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# hurdlerate - From Risk Return Models to Hurdle Rates...

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Aswath Damodaran 87 From Risk & Return Models to Hurdle Rates: Estimation Challenges The price of purity is purists… Anonymous

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Aswath Damodaran 88 Inputs required to use the CAPM - The capital asset pricing model yields the following expected return: Expected Return = Riskfree Rate+ Beta * (Expected Return on the Market Portfolio - Riskfree Rate) § To use the model we need three inputs: (a) The current risk-free rate (b) The expected market risk premium (the premium expected for investing in risky assets (market portfolio) over the riskless asset) (c) The beta of the asset being analyzed.
Aswath Damodaran 89 The Riskfree Rate and Time Horizon On a riskfree asset, the actual return is equal to the expected return. Therefore, there is no variance around the expected return. For an investment to be riskfree, i.e., to have an actual return be equal to the expected return, two conditions have to be met – There has to be no default risk , which generally implies that the security has to be issued by the government. Note, however, that not all governments can be viewed as default free. There can be no uncertainty about reinvestment rates , which implies that it is a zero coupon security with the same maturity as the cash flow being analyzed.

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Aswath Damodaran 90 Riskfree Rate in Practice The riskfree rate is the rate on a zero coupon government bond matching the time horizon of the cash flow being analyzed. Theoretically, this translates into using different riskfree rates for each cash flow - the 1 year zero coupon rate for the cash flow in year 1, the 2-year zero coupon rate for the cash flow in year 2 ... Practically speaking, if there is substantial uncertainty about expected cash flows, the present value effect of using time varying riskfree rates is small enough that it may not be worth it.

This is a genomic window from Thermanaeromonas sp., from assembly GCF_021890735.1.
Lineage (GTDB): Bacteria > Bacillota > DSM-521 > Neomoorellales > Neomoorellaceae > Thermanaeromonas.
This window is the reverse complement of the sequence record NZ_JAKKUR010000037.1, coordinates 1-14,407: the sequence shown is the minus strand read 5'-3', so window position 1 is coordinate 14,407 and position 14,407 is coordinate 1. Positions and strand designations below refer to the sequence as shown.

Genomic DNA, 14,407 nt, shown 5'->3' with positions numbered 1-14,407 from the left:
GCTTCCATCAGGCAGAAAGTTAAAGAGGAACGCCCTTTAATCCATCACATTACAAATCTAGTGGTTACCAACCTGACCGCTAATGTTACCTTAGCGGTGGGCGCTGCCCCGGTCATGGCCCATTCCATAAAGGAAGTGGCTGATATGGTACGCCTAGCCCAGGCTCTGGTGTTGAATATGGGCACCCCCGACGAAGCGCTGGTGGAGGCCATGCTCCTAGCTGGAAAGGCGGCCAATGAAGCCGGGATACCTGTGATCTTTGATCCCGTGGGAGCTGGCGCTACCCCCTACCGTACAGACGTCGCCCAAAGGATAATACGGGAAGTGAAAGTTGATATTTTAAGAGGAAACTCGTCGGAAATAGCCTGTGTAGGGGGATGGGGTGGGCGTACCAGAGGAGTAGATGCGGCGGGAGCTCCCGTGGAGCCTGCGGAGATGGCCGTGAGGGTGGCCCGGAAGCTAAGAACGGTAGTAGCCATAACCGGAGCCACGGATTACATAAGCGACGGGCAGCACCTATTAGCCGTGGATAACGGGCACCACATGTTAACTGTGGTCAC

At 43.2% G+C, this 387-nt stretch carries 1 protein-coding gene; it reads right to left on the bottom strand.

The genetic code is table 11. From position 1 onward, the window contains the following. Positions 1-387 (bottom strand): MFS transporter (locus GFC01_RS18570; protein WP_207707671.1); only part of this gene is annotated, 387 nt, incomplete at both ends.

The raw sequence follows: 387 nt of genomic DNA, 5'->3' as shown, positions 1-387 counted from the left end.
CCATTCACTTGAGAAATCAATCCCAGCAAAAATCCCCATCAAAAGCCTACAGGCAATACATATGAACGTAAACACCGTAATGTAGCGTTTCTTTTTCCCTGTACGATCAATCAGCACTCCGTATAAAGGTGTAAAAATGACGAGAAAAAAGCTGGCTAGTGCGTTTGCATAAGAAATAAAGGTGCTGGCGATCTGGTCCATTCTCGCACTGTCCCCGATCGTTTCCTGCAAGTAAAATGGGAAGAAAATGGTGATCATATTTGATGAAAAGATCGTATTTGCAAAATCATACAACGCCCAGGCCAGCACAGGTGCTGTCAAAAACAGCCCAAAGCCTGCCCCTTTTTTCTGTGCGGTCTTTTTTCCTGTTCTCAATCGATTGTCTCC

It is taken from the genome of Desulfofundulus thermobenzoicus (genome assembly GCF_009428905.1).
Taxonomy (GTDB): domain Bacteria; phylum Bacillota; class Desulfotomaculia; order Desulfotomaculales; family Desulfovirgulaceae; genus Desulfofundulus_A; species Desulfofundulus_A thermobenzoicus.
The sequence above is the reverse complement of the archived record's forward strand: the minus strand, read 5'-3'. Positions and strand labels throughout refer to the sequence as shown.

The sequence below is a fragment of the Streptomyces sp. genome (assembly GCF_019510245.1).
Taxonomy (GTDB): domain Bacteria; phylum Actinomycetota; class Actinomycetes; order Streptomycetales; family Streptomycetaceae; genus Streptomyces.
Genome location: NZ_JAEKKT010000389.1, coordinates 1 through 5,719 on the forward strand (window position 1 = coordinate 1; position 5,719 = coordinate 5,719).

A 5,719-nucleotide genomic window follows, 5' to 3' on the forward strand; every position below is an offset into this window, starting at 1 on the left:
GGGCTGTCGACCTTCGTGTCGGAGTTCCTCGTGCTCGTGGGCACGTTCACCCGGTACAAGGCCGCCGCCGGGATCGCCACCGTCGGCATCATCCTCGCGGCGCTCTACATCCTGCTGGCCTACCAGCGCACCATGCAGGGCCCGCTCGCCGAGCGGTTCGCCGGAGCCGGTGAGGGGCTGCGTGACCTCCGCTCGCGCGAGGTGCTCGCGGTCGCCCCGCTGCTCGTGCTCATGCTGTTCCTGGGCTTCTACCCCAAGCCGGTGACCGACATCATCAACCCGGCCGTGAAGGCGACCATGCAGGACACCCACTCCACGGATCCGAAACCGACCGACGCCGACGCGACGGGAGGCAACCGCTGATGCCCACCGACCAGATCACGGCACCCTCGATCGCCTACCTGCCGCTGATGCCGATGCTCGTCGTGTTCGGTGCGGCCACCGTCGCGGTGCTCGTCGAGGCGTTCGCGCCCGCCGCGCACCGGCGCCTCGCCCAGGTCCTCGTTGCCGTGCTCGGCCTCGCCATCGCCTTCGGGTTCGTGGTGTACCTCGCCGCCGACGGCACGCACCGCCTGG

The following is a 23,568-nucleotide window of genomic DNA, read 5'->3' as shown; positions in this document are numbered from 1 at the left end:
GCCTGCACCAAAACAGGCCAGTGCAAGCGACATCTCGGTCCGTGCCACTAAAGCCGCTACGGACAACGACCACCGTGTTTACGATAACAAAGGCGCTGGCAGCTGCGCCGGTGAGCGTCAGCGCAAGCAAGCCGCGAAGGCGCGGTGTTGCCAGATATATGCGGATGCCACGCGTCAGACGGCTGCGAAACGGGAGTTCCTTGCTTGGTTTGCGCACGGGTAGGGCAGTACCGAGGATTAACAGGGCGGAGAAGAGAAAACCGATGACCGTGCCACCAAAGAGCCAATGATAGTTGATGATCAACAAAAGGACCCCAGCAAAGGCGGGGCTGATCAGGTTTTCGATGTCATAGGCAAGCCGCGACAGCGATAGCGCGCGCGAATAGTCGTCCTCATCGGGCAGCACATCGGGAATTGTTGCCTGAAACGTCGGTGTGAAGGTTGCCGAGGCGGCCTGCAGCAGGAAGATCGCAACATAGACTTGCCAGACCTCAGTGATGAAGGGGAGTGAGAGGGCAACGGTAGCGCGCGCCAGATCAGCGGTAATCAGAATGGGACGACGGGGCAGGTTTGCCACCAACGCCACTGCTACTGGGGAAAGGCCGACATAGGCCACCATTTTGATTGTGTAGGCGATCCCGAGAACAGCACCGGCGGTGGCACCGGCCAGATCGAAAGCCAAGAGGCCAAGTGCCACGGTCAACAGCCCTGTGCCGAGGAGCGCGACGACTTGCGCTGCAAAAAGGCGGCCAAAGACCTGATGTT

Aswath Damodaran 91 The Bottom Line on Riskfree Rates Using a long term government rate (even on a coupon bond) as the riskfree rate on all of the cash flows in a long term analysis will yield a close approximation of the true value. For short term analysis, it is entirely appropriate to use a short term government security rate as the riskfree rate. The riskfree rate that you use in an analysis should be in the same currency that your cashflows are estimated in. In other words, if your cashflows are in U.S. dollars, your riskfree rate has to be in U.S. dollars as well. If your cash flows are in Euros, your riskfree rate should be a Euro riskfree rate. The conventional practice of estimating riskfree rates is to use the government bond rate, with the government being the one that is in control of issuing that currency. In US dollars, this has translated into using the US treasury rate as the riskfree rate. In May 2009, for instance, the ten-year US treasury bond rate was 3.5%.

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Aswath Damodaran 92 What is the Euro riskfree rate?
Aswath Damodaran 93 What if there is no default-free entity?

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hurdlerate - From Risk Return Models to Hurdle Rates...

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